Sex can be confusing! Not just the act itself, but all of the social and emotional aspects surrounding it. We are constantly given mixed messages about sex: Be dominant! Be submissive! Ask for what you want! Be coy! Too slutty! It’s a whirlwind of contradicting information. No wonder it’s so hard to be sexually confident. We want to be ourselves and have great sex lives, but we don’t want to get rejected or hurt anyone, and we want to protect ourselves. The first thing to remember on the path to sexual confidence is this: You deserve a wonderful, healthy sex life. Beyond that, everyone is different. Likes and dislikes, religious beliefs, long-distance relationships, sexual orientation—all of these things can determine a person’s current feelings on sex. But the key is in treating sex seriously, but with a dose of humor as well. Two willing adult partners in a safe environment sounds clinical, but it is really the starter for great sex for a lifetime. So long as we respect our bodies and each other, great sex is out there for the having.
Filtering by Tag: healthy relationships
We all know that the two parent, two child household is now just one of many, many combinations that make up a family. That said, how do we navigate traditional family dynamics with the new reality? What is the polite thing to call a former mother-in-law? Do you buy your step-dad a Father’s Day card? Do you continue to call your uncle’s husband your uncle? Do you have to have your half-sister in your wedding if you aren’t close? You’ll find all of the correct answers to these questions and more below:
Just kidding. For every familial relationship, for every holiday and reunion, for every plane ride back to your home town there is a new set of rules. So why not just stick to the basics:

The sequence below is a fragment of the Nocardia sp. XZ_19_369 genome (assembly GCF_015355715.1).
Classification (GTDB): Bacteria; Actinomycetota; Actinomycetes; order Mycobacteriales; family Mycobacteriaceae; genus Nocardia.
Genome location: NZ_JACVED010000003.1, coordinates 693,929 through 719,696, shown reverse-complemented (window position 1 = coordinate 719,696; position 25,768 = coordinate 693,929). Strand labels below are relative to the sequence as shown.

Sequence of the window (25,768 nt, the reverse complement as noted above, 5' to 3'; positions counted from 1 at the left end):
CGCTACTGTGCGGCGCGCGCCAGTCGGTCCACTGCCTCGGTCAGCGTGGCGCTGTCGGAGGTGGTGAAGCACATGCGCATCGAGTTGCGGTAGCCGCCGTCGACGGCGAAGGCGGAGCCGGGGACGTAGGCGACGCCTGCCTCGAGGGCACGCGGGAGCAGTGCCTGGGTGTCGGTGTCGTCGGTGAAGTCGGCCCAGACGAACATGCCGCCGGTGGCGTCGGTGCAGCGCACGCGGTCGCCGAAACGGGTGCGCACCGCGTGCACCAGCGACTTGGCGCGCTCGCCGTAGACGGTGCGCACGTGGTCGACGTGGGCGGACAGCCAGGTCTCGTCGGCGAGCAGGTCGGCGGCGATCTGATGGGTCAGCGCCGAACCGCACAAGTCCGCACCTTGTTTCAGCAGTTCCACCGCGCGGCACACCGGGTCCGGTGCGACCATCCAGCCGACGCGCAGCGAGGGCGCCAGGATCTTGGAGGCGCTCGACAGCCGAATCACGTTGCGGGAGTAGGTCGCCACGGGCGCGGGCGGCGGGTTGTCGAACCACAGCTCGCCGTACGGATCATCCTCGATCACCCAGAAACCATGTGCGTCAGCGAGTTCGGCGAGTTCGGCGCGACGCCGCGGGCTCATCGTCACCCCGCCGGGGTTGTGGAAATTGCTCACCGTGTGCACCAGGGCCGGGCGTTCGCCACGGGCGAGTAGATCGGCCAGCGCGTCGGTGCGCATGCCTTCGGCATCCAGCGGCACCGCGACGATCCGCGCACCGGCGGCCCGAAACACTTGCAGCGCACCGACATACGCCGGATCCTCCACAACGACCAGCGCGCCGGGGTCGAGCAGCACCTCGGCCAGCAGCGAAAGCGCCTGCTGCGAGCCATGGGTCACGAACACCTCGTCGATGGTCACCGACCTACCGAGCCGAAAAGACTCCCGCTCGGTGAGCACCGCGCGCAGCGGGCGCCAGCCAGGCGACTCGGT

When in doubt, be as kind as you can. Your step mom knows she’s not your mom, there is no need to remind her. Odds are, she’s not trying to be, she’s just trying to make you (and herself) feel as comfortable as possible. Why not indulge her? Instead of acting defensive around new family, no matter who they are, don’t punish them for not knowing you yet. Offer gracious thanks and try to interact.
Sometimes, it’s gonna be awkward. And that’s okay. If you are in a new relationship with someone who has kids or your elderly parent is getting remarried, whatever the case may be, there is plenty of uncharted territory. The only recourse is to accept this as a fact and try to move forward. That may even mean acknowledging the surprising nature of life, making a joke of it and pushing along.
New and “non-traditional” family can provide new and “non-traditional” love. The beauty of forging ahead into an uncharted family dynamic is that there aren’t a million examples all around you. This can feel lonely, but it can also be a good thing. Most people could talk for hours about their relationship with their mother, and it’s easy to compare and contrast which can often lead to one party feeling badly. But a blended family might have less to compare it to, leaving more room to avoid unnecessary hang-ups.
Just be yourself. Yeah, yeah, yeah, it’s a cliché, but it’s so true! Let these people in a little bit, show them who you are, and the family-like love we’re all supposed to feel for anyone who is remotely related to us, may flow more freely. Or it may not, but at least you can say you were kind, and that you tried.
There is a little voice inside of us that loves to torture us. And in many cases, there is a part of us that loves being tortured. The voice loves to tell us how badly we’re doing, how other people are better, richer, smarter, thinner. The voice is a punk. The voice will try to convince you that it is ambition talking, that it is trying to make you better so that you can have all you want in life. The voice is lying. Ambition is not feeling perpetually behind. Ambition is not a constant berating of your current status. Ambition makes you feel good, not terrible. Ambition doesn’t want to make you better than others, it makes you want to be a better version of you.